June 27, 1999

FOR IMMEDIATE RELEASE

NEW YORK -- Three years ago, Jerome McCall, 30, was kicked off the police force after failing the Police Department's new hair test for drugs. Samples of his hair tested positive for cocaine, but McCall insists that he is innocent -- and that the tests discriminate against African-Americans, the New York Daily News reported today.

Most scientists who study the chemistry and toxicology of drug testing agree with him.

"There is overwhelming evidence that there is color bias in hair testing," said Dr. Bruce Goldberger, a toxicologist at the University of Florida. "The tests are accurate. The issues under debate are the origin of the drug and the potential for color bias."

The American Civil Liberties Union says the spread of hair testing means trouble: "People seem to assume that because it's a scientific test done in a lab, it must be a good thing," Lewis Maltby, Executive Director of the ACLU's Workplace Rights Project told the News.

According to the paper, hair testing relies on state-of-the-art biochemical technology to find microscopic traces of drugs in hair. Drugs can pass out of a person's urinary system within a few days, but they can become embedded in hair for months or even years.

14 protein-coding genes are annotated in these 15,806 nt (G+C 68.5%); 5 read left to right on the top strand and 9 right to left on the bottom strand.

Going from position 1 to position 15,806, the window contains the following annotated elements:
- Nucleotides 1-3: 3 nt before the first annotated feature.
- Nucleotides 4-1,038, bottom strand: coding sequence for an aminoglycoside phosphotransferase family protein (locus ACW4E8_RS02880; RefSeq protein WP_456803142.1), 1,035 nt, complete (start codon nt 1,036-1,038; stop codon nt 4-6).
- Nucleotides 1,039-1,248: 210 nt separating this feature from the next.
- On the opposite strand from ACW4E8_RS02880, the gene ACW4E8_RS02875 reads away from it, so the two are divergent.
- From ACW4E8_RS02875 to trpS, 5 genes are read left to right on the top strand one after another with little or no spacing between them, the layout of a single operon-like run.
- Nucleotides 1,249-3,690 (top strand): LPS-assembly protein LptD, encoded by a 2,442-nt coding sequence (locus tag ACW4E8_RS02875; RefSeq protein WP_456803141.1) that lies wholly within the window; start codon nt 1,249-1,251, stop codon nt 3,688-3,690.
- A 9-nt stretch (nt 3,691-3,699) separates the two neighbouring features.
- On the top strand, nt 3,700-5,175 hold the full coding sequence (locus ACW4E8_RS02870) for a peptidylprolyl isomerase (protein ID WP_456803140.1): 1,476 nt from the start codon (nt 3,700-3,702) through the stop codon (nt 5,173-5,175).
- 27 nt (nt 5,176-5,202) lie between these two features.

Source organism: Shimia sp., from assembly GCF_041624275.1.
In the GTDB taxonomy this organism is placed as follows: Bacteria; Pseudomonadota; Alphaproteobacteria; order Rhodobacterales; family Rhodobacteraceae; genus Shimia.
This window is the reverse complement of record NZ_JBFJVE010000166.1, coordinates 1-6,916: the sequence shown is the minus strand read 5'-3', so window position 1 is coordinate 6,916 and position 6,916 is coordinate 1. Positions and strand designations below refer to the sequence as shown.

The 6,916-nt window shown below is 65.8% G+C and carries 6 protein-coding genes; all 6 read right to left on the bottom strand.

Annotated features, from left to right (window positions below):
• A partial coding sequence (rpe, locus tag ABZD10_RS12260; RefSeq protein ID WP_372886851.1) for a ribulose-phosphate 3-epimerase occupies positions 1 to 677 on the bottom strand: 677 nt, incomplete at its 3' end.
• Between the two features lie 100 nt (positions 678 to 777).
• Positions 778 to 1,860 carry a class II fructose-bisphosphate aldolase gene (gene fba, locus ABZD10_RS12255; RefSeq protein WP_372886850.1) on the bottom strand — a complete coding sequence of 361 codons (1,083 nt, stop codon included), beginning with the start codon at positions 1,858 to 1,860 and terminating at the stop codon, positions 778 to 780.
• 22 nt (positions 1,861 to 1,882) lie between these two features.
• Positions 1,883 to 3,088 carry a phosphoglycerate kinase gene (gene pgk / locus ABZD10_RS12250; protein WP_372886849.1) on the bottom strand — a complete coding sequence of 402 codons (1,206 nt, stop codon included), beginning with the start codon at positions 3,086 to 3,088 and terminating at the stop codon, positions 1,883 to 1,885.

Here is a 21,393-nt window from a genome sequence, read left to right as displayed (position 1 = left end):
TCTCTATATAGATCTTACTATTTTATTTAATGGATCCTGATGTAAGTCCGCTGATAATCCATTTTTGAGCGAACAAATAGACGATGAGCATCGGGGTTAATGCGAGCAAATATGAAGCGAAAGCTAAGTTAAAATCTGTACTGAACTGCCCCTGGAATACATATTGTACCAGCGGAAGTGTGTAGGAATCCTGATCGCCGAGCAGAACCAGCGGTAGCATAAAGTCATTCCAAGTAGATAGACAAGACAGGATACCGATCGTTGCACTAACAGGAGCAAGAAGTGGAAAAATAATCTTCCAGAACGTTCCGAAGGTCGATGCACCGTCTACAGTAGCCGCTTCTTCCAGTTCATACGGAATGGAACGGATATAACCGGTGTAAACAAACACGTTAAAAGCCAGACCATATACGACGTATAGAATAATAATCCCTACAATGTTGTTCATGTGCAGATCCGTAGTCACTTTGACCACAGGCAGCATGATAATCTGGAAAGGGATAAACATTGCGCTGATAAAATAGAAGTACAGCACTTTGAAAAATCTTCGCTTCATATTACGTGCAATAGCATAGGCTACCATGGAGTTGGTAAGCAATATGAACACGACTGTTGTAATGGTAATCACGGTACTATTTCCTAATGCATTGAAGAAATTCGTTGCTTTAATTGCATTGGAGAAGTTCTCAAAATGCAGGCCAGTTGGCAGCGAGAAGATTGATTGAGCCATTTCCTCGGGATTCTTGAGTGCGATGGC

In theory, hair testing is much harder to evade than urinalysis, the standard drug-testing method. As a result, the hair-testing industry is booming.

However, the results of hair tests are being challenged in New Jersey, Alaska, Illinois and Florida, among other states. In New York, the McCall case, along with those of three other black officers, is scheduled to go before the state appeals court in July.

The paper reports that McCall's appeal will focus on two major flaws scientists have detected in hair testing. First, they say, it is impossible to determine whether the drugs found in a person's hair come from drug abuse or other factors, such as touching a drug addict or even being in a room where someone had been smoking crack.

McCall, a decorated transit cop who tested negative in urinalysis, was routinely exposed to drugs this way.

Second, scientists say, people with dark hair, and thus higher concentrations of melanin, are far more likely to test positive.

Because of these concerns, the federal government has not approved hair testing for its employees.

"The available research suggests there are significant scientific and procedural concerns that must be addressed," wrote Health and Human Services Secretary Donna Shalala in an 1996 letter obtained by the Sunday News.

While Psychemedics Corporation, the company used by the police department to conduct the tests, insists that studies prove the hair tests are not biased, scientists dispute the claim.

Meanwhile, McCall has had trouble finding work because of the stigma of failing a Police Department drug test.

"It's like being in a cage and screaming," McCall told the News. "And no one believes you."

There has been much public outcry over hair testing, particularly when some Louisiana schools decided subject their students to the tests. Read our newswire at /news/1999/w061499a.html.

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